By: Audrey McGee
Hello, readers of the Trojan Torch! I am here to reach out to all of the art kids of Oklahoma. If your hobbies include anything artistic, you should audition for Oklahoma Summer Arts Institute’s (OSAI) Quartz Mountain!
Every summer, for 2 weeks in June, Oklahoma Arts Institute hosts a summer camp at Quartz Mountain in Lone Wolf, Oklahoma. Arts students from all walks of life congregate here to grow in their art and meet new people from different artistic backgrounds. It’s an immersive overnight camp where you get to work with professionals in your artistic field to better understand the practice.
When I say art, I don’t just mean painting and drawing either. Within the summer camp, there are 8 “disciplines” i.e. Acting, Chorus, Creative Writing, Dance, Drawing and Painting, Film and Video, Orchestra, and Photography. Some notable alumni of OSAI Quartz Mountain are Tim Blake Nelson (who starred in movies such as Holes and The Incredible Hulk), Paul Taggart (most famous for his photography of the Middle East and Europe), Timothy Long (a famous pianist and conductor who has performed in multiple operas), and Yolanda Kondonassis (who is a 2-time grammy-nominated harpist).
Now, if you are reading this and thinking, “Sorry sis, this seems super expensive and I can’t break out the old wallet for this, ya know?” Well, I got good news, once accepted into the program, you are automatically awarded a full scholarship to the camp.
Although I attended the camp myself last year, I wanted to get the full scoop on the program. I interviewed 4 of quartz past students to give you some opinions they had on the camp. Faith Christner (4 years in Film and Video), Noya Fan (1 year in Orchestra), Roland Rice (4 years in Film and Video) and Leviathan Lee (2 years in Acting).
Questions and Answers:
What is Quartz Mountain?
Faith (Film and Video): “Quartz Mountain is a really great place where I can go and see people who have the same goals and passion as me. It helps to find that kind of art community in Oklahoma.”
Roland (Film and Video): “It is an arts camp where different disciplines meet together and come together to make a final project in their respective disciplines.”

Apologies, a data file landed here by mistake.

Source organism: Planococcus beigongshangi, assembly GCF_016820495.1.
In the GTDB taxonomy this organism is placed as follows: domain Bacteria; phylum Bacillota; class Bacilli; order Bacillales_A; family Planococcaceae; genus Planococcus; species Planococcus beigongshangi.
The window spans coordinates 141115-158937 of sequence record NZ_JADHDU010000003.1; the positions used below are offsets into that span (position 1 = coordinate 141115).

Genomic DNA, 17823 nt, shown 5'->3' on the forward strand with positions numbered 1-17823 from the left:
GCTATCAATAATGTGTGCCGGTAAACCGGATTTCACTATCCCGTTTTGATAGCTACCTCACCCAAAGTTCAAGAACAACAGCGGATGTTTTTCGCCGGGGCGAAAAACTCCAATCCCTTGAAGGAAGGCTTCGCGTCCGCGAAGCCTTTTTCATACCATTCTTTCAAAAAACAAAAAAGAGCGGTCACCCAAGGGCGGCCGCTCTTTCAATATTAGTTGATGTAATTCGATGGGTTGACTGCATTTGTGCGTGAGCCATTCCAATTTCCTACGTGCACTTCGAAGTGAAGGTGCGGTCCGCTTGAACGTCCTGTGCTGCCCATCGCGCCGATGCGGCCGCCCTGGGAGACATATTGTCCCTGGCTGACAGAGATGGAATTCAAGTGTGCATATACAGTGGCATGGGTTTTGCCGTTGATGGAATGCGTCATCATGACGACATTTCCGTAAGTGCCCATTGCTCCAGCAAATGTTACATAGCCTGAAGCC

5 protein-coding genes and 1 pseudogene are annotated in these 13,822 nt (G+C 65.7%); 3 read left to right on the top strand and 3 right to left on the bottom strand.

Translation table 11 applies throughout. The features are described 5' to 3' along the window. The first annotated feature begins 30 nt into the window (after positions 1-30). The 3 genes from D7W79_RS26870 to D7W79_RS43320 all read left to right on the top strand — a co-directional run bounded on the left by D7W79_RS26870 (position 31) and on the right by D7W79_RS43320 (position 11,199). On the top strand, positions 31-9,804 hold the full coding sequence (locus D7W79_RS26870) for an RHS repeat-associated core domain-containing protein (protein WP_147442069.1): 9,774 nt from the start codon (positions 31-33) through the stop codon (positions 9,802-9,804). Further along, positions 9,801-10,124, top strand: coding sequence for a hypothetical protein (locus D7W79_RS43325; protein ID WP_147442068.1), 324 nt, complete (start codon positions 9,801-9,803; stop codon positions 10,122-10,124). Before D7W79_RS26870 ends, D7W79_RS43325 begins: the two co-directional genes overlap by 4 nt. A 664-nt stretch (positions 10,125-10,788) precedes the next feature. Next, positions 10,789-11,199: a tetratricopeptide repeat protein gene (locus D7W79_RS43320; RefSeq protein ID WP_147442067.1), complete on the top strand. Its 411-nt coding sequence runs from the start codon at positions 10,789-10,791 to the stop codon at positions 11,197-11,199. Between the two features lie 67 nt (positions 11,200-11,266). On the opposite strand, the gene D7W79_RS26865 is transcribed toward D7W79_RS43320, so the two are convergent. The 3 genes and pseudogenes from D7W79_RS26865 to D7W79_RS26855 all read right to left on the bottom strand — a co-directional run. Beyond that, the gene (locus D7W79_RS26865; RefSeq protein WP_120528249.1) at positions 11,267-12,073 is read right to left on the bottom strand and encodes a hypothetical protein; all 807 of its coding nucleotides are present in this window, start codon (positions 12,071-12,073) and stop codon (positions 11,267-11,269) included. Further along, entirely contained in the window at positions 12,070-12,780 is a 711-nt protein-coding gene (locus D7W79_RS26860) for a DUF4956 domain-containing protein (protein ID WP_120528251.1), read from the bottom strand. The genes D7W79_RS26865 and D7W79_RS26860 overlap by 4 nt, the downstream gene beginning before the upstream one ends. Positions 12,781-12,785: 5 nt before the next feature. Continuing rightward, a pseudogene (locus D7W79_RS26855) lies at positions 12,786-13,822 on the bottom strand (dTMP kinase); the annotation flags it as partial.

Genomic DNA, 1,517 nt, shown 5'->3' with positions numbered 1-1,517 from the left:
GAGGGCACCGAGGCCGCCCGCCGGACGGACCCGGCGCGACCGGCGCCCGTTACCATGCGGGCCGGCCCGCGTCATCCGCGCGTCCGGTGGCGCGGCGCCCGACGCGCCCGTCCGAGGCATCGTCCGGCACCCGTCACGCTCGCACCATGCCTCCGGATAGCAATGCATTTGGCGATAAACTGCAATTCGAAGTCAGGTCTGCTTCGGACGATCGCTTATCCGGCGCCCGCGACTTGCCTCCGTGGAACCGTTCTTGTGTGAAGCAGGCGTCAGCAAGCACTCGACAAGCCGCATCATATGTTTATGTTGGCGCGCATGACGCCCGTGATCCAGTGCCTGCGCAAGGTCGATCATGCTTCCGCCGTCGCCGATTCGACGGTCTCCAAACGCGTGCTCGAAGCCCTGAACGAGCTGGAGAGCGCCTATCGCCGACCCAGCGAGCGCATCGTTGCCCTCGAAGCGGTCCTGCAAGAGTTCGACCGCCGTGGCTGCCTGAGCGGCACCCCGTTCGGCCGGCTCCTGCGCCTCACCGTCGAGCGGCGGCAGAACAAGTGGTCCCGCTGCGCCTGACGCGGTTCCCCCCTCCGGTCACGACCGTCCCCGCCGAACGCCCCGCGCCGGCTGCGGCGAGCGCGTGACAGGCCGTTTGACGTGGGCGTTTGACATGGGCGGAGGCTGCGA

Noya (Orchestra): “Quartz Mountain has a bunch of different disciplines. For Orchestra it was basically just rehearsal every day. But it was also really fun to do the different activities there and the nightly meetings* they had.”
*Every night you and your roommates meet with a couple of other rooms in your hall and just talk about your day and life with your counselors. It’s a way to wind down after a busy day of moving.
What is your discipline like?
Faith (Film and Video): “It changes depending on the teacher… and they are always some really cool people and mentors that we can look up to but we usually make a couple of short films or just one big one with different groups. But remember, not everybody’s gonna be able to be the director or the producer so even if you say you want to do one thing you are put in another role because that’s just how the business is. You can’t strip yourself down to one thing.”
Lee (Acting): “We do a lot of things outside and in the Pavillion. We work a lot in shaping both our bodies and our minds in different ways. We delved into what acting is, what kind of the mind it affects and how to not slip too deep into acting, you know, like method acting because it kinda… yeah. You are assigned a scene that you will perform. We did scenes from one play the first year and a combination of scenes the second year. You work on those most of the time and then we went to teach about the day we performed.”
What were your Instructors like?
Lee (Acting): “Last year we had Grace Kylie and Ken Sonkin. They were both brilliant and so cool. They are both so energetic and full of life. It wasn’t like acting was their job, it was like their life. But they separated from their characters well. I wouldn’t call it all-encompassing rather the embodiment of the perfect actors.”
Roland (Film and Video): “I really, really liked all the instructors we have had. They all push you out of your comfort zone into things that you usually wouldn’t do. If I have a bad shot or if I’m out on the shoot doing something wrong they will direct me and challenge my decisions. I will resist but later on, realize that was the better call.”
What’s your favorite part of Quartz?
Faith (Film and Video): “Their Oreo Pie, it hits different. But in all seriousness, I love the community. I also like the feeling of being independent. It’s like a prep for college because you get to say ‘ok, I’m getting up at this time, then I’m going to class, I might go get a snack before then.’ I feel very independent.”
Noya: “I liked the intense schedule. You basically never see your phone since they have such bad service so thank god for the schedule because you are never bored.”
Roland (Film and Video): “I liked the self-discovery and being in an environment where you are free to do whatever you want to do and be whoever you are. It’s kinda like ‘whatever happens in Vegas stays in Vegas.’ Nothing illegal, nothing bad. The second thing is it boosts your confidence in whatever discipline you go to. You leave and you feel like this professional in whatever you do.”